NEW YORK (Reuters) — The union representing American Airlines pilots approved the carrier's final contract offer late Saturday, paving the way for a retroactive 23 per cent wage hike if its members concur in a vote this month.
The news was a step toward concluding contracts to represent all workers at the airline, which became the world's largest by passenger traffic after it merged with US Airways in Dec. 2013. Its flight attendants received a new contract in arbitration last month, and while deals for other work groups such as ticketing agents are pending, the carrier is poised to avoid the multi-year contract delays that have plagued other merged airlines.
"We are pleased our pilots will have a chance to vote on a contract that provides an immediate 23 per cent pay increase and recognizes their contributions at American," company spokesman Casey Norton said in an emailed statement.
Yet the board of the Allied Pilots Association (APA), which represents American's pilots, said in a Saturday release that it was "disappointed with this latest turn of events," despite agreeing to the contract.
It called some of the contract's language incomplete, with regard to combining how pilots bid for domestic and international flights. The union said it will work with management this week to finalize this language before sending the agreement to rank and file pilots to review.
A pilot-wide vote is expected to occur this month, but APA has yet to set the date.
APA also expressed frustration that earlier on Saturday management rejected a proposal to give pilots pay for each calendar day they spend away from home, even if they're in a hotel waiting for an assignment, a work rule in place at competitors Delta Air Lines and United Airlines, a union spokesman said.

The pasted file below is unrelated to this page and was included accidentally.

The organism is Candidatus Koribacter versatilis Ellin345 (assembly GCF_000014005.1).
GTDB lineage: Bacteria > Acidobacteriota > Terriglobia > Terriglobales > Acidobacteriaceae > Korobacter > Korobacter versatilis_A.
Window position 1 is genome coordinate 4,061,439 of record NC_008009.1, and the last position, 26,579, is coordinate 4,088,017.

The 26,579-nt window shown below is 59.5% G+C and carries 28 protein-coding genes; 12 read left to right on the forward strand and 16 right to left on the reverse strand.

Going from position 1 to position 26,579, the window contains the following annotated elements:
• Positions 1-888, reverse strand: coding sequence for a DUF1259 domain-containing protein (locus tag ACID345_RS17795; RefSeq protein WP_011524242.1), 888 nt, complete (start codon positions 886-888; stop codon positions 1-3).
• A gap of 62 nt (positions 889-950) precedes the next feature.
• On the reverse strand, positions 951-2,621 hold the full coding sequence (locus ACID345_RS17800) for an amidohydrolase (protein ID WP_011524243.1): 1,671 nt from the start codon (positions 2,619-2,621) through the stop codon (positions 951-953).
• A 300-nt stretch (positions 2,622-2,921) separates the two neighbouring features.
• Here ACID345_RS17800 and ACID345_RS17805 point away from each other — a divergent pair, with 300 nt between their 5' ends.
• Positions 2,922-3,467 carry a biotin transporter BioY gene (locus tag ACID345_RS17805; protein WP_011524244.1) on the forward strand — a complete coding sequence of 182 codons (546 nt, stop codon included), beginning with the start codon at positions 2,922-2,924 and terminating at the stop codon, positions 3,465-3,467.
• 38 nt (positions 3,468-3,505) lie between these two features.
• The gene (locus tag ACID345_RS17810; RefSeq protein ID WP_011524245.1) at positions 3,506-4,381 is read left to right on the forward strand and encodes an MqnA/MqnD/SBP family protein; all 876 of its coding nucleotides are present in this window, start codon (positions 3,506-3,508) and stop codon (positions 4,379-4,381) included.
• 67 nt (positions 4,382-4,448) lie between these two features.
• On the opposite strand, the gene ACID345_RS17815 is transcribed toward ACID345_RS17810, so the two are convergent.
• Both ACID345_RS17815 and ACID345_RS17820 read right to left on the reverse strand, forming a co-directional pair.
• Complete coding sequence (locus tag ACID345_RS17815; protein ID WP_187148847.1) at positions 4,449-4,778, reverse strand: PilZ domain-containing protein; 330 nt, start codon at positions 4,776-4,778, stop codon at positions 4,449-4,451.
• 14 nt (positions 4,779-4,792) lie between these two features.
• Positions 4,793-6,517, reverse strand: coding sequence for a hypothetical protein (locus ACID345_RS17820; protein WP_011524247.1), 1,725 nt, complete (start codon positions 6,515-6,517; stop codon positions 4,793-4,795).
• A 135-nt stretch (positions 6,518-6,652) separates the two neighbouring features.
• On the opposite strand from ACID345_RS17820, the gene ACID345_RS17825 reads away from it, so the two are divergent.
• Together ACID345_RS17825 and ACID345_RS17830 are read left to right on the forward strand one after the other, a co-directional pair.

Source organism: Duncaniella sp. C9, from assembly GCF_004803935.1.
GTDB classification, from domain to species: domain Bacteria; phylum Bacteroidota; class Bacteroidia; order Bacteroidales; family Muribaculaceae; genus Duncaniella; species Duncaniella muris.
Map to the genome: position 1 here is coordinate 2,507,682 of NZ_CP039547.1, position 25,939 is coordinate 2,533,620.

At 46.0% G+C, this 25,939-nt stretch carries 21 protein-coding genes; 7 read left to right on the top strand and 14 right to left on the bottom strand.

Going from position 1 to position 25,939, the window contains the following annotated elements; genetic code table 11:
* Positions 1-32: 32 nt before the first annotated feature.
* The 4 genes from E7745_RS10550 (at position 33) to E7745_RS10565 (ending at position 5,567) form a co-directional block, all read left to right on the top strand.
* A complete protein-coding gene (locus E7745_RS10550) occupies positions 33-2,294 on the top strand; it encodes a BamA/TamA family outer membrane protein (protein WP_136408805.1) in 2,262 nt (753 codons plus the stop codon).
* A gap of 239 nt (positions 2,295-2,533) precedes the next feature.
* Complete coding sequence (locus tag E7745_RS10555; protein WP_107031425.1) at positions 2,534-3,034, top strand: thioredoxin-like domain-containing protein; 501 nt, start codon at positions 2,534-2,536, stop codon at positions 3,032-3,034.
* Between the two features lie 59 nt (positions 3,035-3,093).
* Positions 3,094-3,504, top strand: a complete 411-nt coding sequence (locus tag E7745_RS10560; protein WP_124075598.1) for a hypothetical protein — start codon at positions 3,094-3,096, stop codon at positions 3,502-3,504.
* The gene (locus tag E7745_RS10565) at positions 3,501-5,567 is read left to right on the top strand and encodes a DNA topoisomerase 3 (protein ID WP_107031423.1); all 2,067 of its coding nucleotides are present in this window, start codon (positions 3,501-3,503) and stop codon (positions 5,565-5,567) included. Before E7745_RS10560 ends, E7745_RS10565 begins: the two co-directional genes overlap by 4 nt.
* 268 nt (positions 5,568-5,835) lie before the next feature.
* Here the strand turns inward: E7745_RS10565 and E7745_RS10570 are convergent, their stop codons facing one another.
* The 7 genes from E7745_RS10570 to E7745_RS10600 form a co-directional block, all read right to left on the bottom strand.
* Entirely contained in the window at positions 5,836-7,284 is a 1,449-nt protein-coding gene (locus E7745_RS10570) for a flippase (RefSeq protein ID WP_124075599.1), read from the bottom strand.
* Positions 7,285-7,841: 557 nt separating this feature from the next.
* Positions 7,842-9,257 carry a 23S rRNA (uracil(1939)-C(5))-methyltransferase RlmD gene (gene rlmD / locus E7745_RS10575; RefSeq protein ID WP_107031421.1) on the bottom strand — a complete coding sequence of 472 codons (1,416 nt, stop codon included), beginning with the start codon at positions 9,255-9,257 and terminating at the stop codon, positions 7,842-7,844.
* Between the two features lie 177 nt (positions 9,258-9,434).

The company said last month that the contract on the table was its final offer.
If American's pilots reject the contract, just like its flight attendants rejected the deal their union had negotiated, the process will move to binding arbitration in February, which would result in wage increases smaller than what the company had offered.
In a December letter to employees, Chief Executive Officer Doug Parker said "very strong" results for 2014 would allow the carrier to lock in substantial wage hikes for its work groups once their respective contracts are ratified. Flight attendants received an additional 4 percentage points on top of raises already averaging 10 per cent because of this.
The company had set Jan. 3 as an early deadline for APA, saying pilots would not receive raises retroactive to Dec. 2 had APA's board not approved the contract in time.